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Reversing a String of Bits

Given a Bit String (say 1101) - reverse it (i.e, 1011)
Complexity requirements weren't given..

I am troubled as to which data type cud store a sequence of bits efficiently ?

can i store it as char* ? [trying to think in terms of well known string reversal problem]
KB
Thursday, January 03, 2008
 
 
Well, we want a function to reverse the bits in a byte.  Given that, we can reverse a longer stream if needed (assuming the bit stream is a round number of bytes long).

You can reverse the bits in a byte with a loop, with a lookup table, or with clever math.  The math required is particularly clever (i.e., obscure) in this case, so I just used a lookup table when I needed to do this in production code.
Skorj Send private email
Thursday, January 03, 2008
 
 
What sort of app do you need to do this in?

(My area is business apps, so I do not play much at all in the bit-twiddling sandbox.)

I ask because reversing bits seems rather contrived.  What is the RW application?

Sincerely,

Gene Wirchenko
Gene Wirchenko Send private email
Thursday, January 03, 2008
 
 
thanks skorj.. can you elaborate a bit on how you used the hashing tactic?

btw, how good/bad is this:
Bitwise ANDing the number with 1 from LSB to get the value at current digit, right shift once to get next digit in line and continuing the process of AND and >> till you get all bits. push each outcoming bit onto a stack and when the number gets to 0, pop all bits?
KB
Thursday, January 03, 2008
 
 
No app Gene! A friend of mine asked me this and i suppose its an interview question!
KB
Thursday, January 03, 2008
 
 
i wonder if there is a clever trick using bitwise operators alone but as you said the math/logic must be tricky..
KB
Thursday, January 03, 2008
 
 
I needed to reverse the bits in a series of bytes as part of a hashing algorithm.

I just used a lookup table to reverse the bits in a byte:

BYTE reverse[] = { 0x00, 0x80, 0x40, ... };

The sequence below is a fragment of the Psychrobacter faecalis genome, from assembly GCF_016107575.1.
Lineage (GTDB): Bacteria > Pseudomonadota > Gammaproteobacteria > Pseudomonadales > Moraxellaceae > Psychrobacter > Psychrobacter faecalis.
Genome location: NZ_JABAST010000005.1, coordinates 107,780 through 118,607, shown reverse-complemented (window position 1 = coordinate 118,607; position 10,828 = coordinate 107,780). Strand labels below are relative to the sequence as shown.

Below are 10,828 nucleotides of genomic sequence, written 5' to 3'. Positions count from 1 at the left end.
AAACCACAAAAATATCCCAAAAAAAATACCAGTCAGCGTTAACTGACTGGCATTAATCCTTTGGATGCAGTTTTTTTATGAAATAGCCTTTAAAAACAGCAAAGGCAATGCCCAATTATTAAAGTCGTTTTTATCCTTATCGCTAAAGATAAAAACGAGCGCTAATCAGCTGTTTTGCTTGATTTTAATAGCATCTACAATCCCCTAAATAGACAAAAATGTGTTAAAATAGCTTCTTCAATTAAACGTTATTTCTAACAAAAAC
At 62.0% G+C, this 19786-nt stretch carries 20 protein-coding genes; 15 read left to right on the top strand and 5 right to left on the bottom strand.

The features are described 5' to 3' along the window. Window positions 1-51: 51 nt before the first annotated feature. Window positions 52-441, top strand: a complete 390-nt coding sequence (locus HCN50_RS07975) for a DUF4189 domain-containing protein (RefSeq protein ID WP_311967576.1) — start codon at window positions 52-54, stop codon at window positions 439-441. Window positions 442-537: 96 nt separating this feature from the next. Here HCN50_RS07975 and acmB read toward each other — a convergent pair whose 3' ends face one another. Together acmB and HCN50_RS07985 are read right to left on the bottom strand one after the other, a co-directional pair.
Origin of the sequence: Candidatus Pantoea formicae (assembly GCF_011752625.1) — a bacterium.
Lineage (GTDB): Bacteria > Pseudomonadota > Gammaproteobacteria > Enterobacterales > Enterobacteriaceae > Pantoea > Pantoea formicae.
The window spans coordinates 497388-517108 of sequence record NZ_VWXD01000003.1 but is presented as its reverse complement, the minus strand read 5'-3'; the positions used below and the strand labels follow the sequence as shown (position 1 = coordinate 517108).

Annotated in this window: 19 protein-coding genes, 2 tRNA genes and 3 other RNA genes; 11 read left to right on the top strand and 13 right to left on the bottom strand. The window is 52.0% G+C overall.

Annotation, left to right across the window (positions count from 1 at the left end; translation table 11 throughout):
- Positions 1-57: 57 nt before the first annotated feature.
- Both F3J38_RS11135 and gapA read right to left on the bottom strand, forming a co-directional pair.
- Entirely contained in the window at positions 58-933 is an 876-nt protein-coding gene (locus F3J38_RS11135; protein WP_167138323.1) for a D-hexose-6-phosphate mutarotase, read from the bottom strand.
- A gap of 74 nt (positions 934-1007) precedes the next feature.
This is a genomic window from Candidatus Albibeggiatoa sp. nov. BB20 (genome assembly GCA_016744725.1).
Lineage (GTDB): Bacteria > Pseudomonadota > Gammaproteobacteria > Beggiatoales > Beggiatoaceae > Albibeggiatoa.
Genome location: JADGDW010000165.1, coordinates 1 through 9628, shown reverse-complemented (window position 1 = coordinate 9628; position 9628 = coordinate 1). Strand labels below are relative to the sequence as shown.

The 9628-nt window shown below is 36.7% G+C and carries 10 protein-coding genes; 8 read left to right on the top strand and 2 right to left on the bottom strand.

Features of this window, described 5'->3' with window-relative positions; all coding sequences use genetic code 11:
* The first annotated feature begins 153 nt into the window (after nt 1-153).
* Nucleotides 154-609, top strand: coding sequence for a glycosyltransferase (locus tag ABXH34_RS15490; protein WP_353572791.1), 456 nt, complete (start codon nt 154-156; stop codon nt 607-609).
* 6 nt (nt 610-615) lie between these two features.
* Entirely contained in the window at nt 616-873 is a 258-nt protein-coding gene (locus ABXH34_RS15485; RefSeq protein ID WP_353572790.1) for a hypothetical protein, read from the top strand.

BYTE output = reverse[input];

Very simple, and fast enough.
Skorj Send private email
Friday, January 04, 2008
 
 
Errr, that should really be

static const BYTE reverse[] ...

for performance reasons.
Skorj Send private email
Friday, January 04, 2008
 
 
Skorj: could you please explain how making array as static const can improve performance ??
gun0m
Friday, January 04, 2008
 
 
When the array is not static it must be pushed on the stack on every call.  This could be quite expensive.

A static array is allocated before main() is called.

const just because that how I use the array.
Skorj Send private email
Friday, January 04, 2008
 
 
Hmm, OK, technically static means it's allocated before the first time the function is called.  Some compilers actually wait for the first call to perform the initialization, which I've always found annoying (this actually varies between versions of the common compilers).
Skorj Send private email
Friday, January 04, 2008
 
 
Skorj: If the array is global then also will it be pushed
      into stack before every calculation ? Still making
      array static necessary?
gun0m
Friday, January 04, 2008
 
 
For a global array, it will not be pushed onto the stack. But making a global data structure unless and until it is a must does not make sense.
dark horse
Saturday, January 05, 2008
 
 
for global consts the reason to use static is mainly to limit the scope.
^Shhh^ Send private email
Saturday, January 05, 2008
 
 
A static variable declared in the scope of a function is just a global with visibility limited to the scope of the function (similarly for a static class member).

Constant values are the one thing that global storage is good for, though of course you always want to limit the scope to the code that needs them.
Skorj Send private email
Monday, January 07, 2008
 
 
unsigned int v;    // input bits to be reversed
unsigned int r = v; // r will be reversed bits of v; first get LSB of v
int s = sizeof(v) * CHAR_BIT - 1; // extra shift needed at end

for (v >>= 1; v; v >>= 1)

  r <<= 1;
  r |= v & 1;
  s--;
}
r <<= s; // shift when v's highest bits are zero

I haven't written this :-).
Ganesh M Send private email
Monday, February 11, 2008
 
 

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